[CentOS] C8 and backup solution

Fri Apr 3 08:44:03 UTC 2020
Alessandro Baggi <alessandro.baggi at gmail.com>

Il 02/04/20 21:14, Karl Vogel ha scritto:
> [Replying privately because my messages aren't making it to the list]
>>> In a previous message, Alessandro Baggi said:
> A> Bacula works without any problem, well tested, solid but complex to
> A> configure. Tested on a single server (with volumes on disk) and a
> A> full backup of 810gb (~150000 files) took 6,30 hours (too much).
> For a full backup, I'd use something like "scp -rp". Anything else
> has overhead you don't need for the first copy.
> Also, pick a good cipher (-c) for the ssh/scp commands -- it can improve
> your speed by an order of magnitude. Here's an example where I copy
> my current directory to /tmp/bkup on my backup server:
> Running on: Linux x86_64
> Thu Apr 2 14:48:45 2020
> me% scp -rp -c aes128-gcm at openssh.com -i $HOME/.ssh/bkuphost_ecdsa \
> . bkuphost:/tmp/bkup
> Authenticated to remote-host ([remote-ip]:22).
> ansible-intro 100% 16KB 11.3MB/s 00:00 ETA
> nextgov.xml 100% 27KB 21.9MB/s 00:00 ETA
> building-VM-images 100% 1087 1.6MB/s 00:00 ETA
> sort-array-of-hashes 100% 1660 2.5MB/s 00:00 ETA
> ...
> ex1 100% 910 1.9MB/s 00:00 ETA
> sitemap.m4 100% 1241 2.3MB/s 00:00 ETA
> contents 100% 3585 5.5MB/s 00:00 ETA
> ini2site 100% 489 926.1KB/s 00:00 ETA
> mkcontents 100% 1485 2.2MB/s 00:00 ETA
> Transferred: sent 6465548, received 11724 bytes, in 0.4 seconds
> Bytes per second: sent 18002613.2, received 32644.2
> Thu Apr 02 14:48:54 2020
> A> scripted rsync. Simple, through ssh protocol and private key. No agent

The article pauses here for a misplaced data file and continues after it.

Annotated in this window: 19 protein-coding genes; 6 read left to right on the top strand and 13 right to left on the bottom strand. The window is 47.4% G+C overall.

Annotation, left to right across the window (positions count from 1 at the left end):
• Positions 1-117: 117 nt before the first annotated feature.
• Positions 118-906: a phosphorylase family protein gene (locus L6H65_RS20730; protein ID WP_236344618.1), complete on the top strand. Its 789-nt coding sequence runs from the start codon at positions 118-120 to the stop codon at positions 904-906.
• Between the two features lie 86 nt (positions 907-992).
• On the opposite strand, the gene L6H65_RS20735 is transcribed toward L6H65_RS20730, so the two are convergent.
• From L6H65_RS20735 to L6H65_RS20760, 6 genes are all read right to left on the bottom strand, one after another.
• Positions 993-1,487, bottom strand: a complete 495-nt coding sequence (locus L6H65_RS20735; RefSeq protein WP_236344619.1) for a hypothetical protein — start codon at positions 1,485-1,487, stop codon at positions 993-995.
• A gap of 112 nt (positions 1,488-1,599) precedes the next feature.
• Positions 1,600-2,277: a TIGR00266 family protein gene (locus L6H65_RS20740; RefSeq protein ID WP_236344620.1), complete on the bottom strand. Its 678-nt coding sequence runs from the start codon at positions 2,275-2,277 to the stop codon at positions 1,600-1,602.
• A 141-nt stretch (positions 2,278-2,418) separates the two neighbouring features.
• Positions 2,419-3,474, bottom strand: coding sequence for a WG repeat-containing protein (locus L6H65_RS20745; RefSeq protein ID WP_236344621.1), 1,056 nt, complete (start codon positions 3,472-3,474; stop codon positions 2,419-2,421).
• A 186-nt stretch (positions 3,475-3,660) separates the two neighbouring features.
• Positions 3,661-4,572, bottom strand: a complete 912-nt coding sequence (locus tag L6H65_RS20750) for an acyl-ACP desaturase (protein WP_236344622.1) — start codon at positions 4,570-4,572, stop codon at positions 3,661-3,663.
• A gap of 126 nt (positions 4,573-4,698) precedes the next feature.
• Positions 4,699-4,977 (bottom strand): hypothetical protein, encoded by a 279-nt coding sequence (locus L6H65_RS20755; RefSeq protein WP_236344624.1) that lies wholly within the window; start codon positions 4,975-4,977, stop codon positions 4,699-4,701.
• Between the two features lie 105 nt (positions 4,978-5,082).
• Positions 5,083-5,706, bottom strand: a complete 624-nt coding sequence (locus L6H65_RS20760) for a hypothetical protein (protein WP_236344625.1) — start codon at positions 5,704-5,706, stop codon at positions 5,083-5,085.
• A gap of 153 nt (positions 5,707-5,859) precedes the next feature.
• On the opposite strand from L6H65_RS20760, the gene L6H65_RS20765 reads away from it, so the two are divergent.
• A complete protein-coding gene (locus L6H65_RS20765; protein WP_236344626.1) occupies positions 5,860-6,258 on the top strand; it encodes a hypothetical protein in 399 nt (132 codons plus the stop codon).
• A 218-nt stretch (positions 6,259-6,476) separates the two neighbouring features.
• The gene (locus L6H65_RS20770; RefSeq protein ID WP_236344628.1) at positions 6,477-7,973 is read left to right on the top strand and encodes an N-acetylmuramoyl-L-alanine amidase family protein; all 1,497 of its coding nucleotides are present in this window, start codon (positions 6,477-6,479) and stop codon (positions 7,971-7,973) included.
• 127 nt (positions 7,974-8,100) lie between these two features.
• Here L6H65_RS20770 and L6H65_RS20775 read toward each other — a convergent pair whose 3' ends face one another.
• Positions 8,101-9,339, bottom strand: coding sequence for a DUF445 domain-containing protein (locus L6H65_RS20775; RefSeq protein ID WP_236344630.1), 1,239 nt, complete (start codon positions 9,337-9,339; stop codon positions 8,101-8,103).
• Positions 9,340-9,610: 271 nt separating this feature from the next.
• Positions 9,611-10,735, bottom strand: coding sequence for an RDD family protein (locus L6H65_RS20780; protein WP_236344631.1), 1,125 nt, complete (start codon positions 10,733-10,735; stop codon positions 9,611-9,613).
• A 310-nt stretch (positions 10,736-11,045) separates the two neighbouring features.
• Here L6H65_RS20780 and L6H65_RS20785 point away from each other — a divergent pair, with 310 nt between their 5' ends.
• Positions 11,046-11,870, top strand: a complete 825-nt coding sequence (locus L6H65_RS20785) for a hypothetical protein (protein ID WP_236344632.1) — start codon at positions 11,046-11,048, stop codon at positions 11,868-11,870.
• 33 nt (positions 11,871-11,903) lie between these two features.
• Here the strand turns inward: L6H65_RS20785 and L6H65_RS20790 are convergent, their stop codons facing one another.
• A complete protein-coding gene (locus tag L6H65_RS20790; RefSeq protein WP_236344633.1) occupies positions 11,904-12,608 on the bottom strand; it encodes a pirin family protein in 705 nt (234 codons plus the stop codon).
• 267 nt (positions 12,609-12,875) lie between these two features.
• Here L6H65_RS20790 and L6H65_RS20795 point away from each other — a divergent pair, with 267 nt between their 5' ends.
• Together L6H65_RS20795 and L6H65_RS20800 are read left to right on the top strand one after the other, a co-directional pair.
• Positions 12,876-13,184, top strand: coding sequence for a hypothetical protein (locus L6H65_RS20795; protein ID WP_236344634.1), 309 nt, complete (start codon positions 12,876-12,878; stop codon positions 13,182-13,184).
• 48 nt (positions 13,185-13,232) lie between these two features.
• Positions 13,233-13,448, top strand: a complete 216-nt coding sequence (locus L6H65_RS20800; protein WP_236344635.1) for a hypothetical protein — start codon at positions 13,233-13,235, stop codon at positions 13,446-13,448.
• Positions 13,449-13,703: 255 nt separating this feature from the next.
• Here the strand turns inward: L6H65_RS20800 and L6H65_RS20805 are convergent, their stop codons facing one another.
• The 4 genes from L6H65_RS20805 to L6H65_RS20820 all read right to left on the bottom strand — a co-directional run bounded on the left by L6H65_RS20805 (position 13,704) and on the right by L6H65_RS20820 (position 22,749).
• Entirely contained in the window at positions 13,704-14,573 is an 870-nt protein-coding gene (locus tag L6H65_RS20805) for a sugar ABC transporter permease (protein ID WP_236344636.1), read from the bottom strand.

> A> required on target. I use file level deduplication using hardlinks.
> I avoid block-level deduplication as a general rule -- ZFS memory
> use goes through the roof if you turn that on.
> rsync can do the hardlinks, but for me it's been much faster to create
> a list of SHA1 hashes and use a perl script to link the duplicates.
> I can send you the script if you're interested.
> This way, you're not relying on the network for anything other than the
> copies; everything else takes place on the local or backup system.
> A> Using a scripted rsync is the simpler way but there is something that
> A> could be leaved out by me (or undiscovered error). Simple to restore.
> I've never had a problem with rsync, and I've used it to back up Linux
> workstations with ~600Gb or so. One caveat -- if you give it a really
> big directory tree, it can get lost in the weeds. You might want to do
> something like this:
> 1. Make your original backup using scp.
> 2. Get a complete list of file hashes on your production systems
> using SHA1 or whatever you like.
> 3. Whenever you do a backup, get a (smaller) list of modified files
> using something like "find ./something -newer /some/timestamp/file"
> or just making a new list of file hashes and comparing that to the
> original list.
> 4. Pass the list of modified files to rsync using the "--files-from"
> option so it doesn't have to walk the entire tree again.
> Good luck!
> --
> Karl Vogel / vogelke at pobox.com / I don't speak for the USAF or my company
> The best setup is having a wife and a mistress. Each of them will assume
> you're with the other, leaving you free to get some work done.
> --programmer with serious work-life balance issues

Hi Karl,

thank you for your answer. I'm trying ssh scripted rsync using a faster 
cypher like you suggested and seems that transfer on 10GB is better of 
default selected cypher (129 sec vs 116 using aes128-gcm, I tested this 
multiple times). Now I will try to check on the entire dataset and see 
how much benefit I gain.

Waiting that, what do you think about bacula as backup solution?

Thank you in advance.